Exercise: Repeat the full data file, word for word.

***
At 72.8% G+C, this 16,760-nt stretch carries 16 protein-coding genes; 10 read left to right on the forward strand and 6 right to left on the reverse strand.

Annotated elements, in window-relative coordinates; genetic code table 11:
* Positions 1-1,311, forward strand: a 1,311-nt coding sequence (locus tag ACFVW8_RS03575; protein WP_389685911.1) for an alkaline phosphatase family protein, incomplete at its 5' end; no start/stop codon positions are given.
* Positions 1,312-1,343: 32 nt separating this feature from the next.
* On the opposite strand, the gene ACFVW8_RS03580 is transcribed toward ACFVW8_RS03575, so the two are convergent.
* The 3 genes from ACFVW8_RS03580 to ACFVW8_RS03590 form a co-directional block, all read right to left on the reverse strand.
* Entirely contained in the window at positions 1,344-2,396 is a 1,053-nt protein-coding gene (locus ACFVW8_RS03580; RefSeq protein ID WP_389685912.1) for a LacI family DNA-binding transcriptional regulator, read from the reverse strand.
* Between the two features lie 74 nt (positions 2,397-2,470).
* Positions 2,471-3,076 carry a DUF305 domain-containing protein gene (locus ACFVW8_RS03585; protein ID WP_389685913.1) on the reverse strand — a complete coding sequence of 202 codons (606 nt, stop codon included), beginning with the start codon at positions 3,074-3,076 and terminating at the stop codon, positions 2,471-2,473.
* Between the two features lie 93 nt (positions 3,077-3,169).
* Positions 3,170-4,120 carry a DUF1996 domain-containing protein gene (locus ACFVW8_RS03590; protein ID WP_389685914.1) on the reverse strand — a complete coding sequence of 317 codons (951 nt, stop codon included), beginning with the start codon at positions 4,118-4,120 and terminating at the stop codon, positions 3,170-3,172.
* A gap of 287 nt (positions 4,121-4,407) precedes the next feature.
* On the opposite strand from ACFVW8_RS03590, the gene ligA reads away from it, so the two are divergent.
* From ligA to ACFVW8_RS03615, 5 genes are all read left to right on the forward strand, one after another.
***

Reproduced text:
At 72.8% G+C, this 16,760-nt stretch carries 16 protein-coding genes; 10 read left to right on the forward strand and 6 right to left on the reverse strand.

Annotated elements, in window-relative coordinates; genetic code table 11:
* Positions 1-1,311, forward strand: a 1,311-nt coding sequence (locus tag ACFVW8_RS03575; protein WP_389685911.1) for an alkaline phosphatase family protein, incomplete at its 5' end; no start/stop codon positions are given.
* Positions 1,312-1,343: 32 nt separating this feature from the next.
* On the opposite strand, the gene ACFVW8_RS03580 is transcribed toward ACFVW8_RS03575, so the two are convergent.
* The 3 genes from ACFVW8_RS03580 to ACFVW8_RS03590 form a co-directional block, all read right to left on the reverse strand.
* Entirely contained in the window at positions 1,344-2,396 is a 1,053-nt protein-coding gene (locus ACFVW8_RS03580; RefSeq protein ID WP_389685912.1) for a LacI family DNA-binding transcriptional regulator, read from the reverse strand.
* Between the two features lie 74 nt (positions 2,397-2,470).
* Positions 2,471-3,076 carry a DUF305 domain-containing protein gene (locus ACFVW8_RS03585; protein ID WP_389685913.1) on the reverse strand — a complete coding sequence of 202 codons (606 nt, stop codon included), beginning with the start codon at positions 3,074-3,076 and terminating at the stop codon, positions 2,471-2,473.
* Between the two features lie 93 nt (positions 3,077-3,169).
* Positions 3,170-4,120 carry a DUF1996 domain-containing protein gene (locus ACFVW8_RS03590; protein ID WP_389685914.1) on the reverse strand — a complete coding sequence of 317 codons (951 nt, stop codon included), beginning with the start codon at positions 4,118-4,120 and terminating at the stop codon, positions 3,170-3,172.
* A gap of 287 nt (positions 4,121-4,407) precedes the next feature.
* On the opposite strand from ACFVW8_RS03590, the gene ligA reads away from it, so the two are divergent.
* From ligA to ACFVW8_RS03615, 5 genes are all read left to right on the forward strand, one after another.